A study by think-tank Planet Tracker found that some of the largest asset managers, including BlackRock, Vanguard and State Street, have voted against or abstained on major biodiversity proposals at company AGMs between 80-100% of the time.
Planet Tracker’s report, Voting Against Nature, found many investors had opposed biodiversity proposals that prevented deforestation and protected animal welfare, despite the wider economy’s dependence on nature. The study found that investors voted against these measures 52% of the time, with only 7% providing any reasoning for doing so.
With biodiversity becoming an increasingly vital environmental issue, especially after COP15 last year, there is significant pressure on investors to advocate for greater change in their portfolio companies and this data shows the financial world has a long way to go to improve its record.
The International Energy Agency (IEA) has announced that investment in solar power will exceed spending on oil production for the first time. Speaking to the Financial Times, Faith Birol, executive director of the IEA, said that if this trend continues, “we can keep the 1.5C goal alive”.
The IEA has predicted that spending in solar will reach $382bn, a large part of the $659bn spent on renewable power and $1.7tn spent on clean technologies more broadly. Further investment will be instrumental in keeping down costs and deploying the technology as widely as possible.
Amid this enthusiasm, many have pointed out that while investment for renewable energy has rapidly increased, investment in energy infrastructure has not followed suit. In the UK, green energy projects worth billions have been put on hold because there are no available connections – similar problems have emerged in the US where subsidies from the Inflation Reduction Act have led to a surge in green projects.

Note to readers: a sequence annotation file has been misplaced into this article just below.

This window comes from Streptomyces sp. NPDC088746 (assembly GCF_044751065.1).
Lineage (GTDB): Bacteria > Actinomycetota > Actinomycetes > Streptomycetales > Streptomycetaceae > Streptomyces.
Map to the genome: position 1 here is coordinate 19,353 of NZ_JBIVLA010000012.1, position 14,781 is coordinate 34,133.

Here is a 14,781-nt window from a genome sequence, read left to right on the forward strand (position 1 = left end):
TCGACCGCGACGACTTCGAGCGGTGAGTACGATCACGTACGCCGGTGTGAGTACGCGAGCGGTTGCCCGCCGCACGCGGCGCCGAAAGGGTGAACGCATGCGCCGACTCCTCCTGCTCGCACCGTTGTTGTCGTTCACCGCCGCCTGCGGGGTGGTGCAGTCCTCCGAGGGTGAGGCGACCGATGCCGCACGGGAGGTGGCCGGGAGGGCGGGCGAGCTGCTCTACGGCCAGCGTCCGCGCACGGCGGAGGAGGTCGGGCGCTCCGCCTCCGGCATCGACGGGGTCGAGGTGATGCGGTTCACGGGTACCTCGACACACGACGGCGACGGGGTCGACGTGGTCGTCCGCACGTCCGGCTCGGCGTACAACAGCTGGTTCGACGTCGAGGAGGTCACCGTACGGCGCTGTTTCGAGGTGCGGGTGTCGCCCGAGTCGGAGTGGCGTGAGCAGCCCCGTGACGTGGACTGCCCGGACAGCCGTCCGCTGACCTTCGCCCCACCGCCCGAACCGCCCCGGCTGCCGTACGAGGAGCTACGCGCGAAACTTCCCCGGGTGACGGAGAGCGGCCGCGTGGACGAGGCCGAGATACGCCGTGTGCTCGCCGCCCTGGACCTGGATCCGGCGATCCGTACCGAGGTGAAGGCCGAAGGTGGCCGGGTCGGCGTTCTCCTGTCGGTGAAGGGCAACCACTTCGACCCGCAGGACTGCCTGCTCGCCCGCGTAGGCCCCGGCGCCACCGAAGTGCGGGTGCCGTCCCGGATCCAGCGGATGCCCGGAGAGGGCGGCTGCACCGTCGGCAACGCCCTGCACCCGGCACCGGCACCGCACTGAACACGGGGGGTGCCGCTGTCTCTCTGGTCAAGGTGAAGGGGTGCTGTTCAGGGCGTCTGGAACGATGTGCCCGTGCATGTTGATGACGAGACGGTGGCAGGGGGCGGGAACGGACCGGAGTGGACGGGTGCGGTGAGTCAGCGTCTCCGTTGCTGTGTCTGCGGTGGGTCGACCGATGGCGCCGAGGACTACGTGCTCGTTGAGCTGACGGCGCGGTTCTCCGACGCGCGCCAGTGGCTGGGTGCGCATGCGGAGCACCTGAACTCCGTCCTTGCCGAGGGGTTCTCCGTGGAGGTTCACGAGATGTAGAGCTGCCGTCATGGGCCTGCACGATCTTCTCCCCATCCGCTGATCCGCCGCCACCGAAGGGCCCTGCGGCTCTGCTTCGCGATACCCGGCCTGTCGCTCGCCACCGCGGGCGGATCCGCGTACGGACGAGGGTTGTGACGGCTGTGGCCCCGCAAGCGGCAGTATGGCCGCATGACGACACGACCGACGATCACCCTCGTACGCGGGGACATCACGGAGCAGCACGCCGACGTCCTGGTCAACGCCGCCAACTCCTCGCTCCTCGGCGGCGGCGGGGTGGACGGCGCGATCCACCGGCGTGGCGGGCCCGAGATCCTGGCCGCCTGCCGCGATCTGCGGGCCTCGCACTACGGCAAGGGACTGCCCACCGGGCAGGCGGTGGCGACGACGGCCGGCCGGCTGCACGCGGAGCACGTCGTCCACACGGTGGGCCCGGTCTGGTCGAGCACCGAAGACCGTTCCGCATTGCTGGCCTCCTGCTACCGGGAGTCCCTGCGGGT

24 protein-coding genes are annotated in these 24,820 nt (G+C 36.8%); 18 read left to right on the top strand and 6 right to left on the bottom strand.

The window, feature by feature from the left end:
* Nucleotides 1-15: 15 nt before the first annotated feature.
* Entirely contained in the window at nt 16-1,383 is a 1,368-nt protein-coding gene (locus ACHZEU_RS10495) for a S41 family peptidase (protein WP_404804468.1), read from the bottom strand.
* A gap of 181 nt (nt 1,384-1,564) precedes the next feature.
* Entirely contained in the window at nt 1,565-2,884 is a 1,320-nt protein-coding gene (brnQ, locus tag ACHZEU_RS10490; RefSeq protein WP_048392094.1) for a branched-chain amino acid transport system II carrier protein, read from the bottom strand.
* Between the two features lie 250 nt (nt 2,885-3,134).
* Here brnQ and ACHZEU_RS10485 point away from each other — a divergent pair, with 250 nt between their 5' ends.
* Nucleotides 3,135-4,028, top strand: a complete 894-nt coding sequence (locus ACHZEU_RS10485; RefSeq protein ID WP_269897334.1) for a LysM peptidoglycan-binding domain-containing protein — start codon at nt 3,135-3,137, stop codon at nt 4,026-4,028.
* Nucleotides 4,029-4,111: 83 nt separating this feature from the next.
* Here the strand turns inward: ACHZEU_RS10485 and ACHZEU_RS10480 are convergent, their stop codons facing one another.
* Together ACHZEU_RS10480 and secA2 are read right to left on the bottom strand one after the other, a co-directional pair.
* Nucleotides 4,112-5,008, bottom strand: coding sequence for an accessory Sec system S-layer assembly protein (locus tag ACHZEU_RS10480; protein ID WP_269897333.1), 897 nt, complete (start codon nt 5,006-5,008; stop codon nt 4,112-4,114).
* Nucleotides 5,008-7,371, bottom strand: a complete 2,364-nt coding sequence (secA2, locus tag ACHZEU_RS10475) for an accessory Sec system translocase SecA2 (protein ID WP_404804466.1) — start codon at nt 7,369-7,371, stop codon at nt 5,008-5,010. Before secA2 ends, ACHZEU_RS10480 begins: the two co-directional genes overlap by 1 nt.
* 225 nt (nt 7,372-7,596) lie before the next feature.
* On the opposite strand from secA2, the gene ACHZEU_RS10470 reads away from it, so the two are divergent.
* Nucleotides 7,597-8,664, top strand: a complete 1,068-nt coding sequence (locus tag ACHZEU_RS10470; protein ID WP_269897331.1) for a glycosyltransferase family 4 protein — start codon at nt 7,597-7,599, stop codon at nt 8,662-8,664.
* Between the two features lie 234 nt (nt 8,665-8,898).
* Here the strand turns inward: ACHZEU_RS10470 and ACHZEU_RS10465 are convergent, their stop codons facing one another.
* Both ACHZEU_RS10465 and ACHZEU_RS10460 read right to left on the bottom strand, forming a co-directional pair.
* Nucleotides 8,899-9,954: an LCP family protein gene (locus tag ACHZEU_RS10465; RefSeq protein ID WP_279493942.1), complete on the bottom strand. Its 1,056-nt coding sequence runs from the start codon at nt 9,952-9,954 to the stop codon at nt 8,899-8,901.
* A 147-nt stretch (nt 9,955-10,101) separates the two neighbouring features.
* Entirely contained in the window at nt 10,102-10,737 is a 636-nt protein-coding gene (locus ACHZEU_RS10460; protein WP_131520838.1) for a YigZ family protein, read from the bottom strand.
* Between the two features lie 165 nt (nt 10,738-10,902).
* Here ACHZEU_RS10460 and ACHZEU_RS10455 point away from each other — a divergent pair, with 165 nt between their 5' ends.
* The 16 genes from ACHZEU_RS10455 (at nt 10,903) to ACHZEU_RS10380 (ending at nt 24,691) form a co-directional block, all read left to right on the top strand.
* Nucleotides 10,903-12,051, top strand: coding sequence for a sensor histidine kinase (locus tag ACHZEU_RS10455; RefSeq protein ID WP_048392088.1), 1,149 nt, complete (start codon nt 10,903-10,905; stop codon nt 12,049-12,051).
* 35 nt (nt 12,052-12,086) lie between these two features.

Investor network FAIRR pressures fast food companies to take threat of Antimicrobial resistance (AMR) seriously
The FAIRR initiative, an investor network backed by $70tn AUM, has announced an engagement targeting 12 of the largest fast food companies in an attempt to improve their transparency regarding the use of antibiotics in their supply chains. The overuse of antibiotics in many factory farm settings has increased the threat of producing diseases that are resistant to these medicines, putting animals and humans at risk.
Antimicrobial resistance (AMR) is internationally recognised as a global public health threat, resulting in an estimated 1.27 million deaths a year, with the potential to reduce global economic output by $100 trillion.
FAIRR will be gathering support for this engagement in the coming month, with the deadline for investors to sign up on July 3rd and plans to publish an assessment of their target companies in Q1 of 2024.
An electric car battery with a range of 1000km announced- a potential breakthrough in the green industry
Gotion High Tech, a start-up that supplies EV batteries to Volkswagen, unveiled a new generation of battery technology this week that would have a single-charge range of 1000km and a life-cycle that would allow it to be fully discharged 4,000 times. Once it becomes mass produced and commercially available in 2024, this new technology could be revolutionary for the EV market, where vehicles typically have a range of under 500km.
Electric vehicles have become a target for investors and policymakers alike, given its potential to vastly reduce emissions in transport, which contributed 37% of global emissions in 2021.
The market for EVs has grown rapidly, most prominently in China, where 1 out of every 4 vehicles sold in 2022 was electric. Many other countries, however, have not had similar success. In the US for instance, electric vehicles comprised only 5.8% of sales last year, a figure that the Biden administration has tried to boost.
Advances in technology such as these could potentially increase the appeal of electric vehicles to consumers and finally create the conditions for a strong market.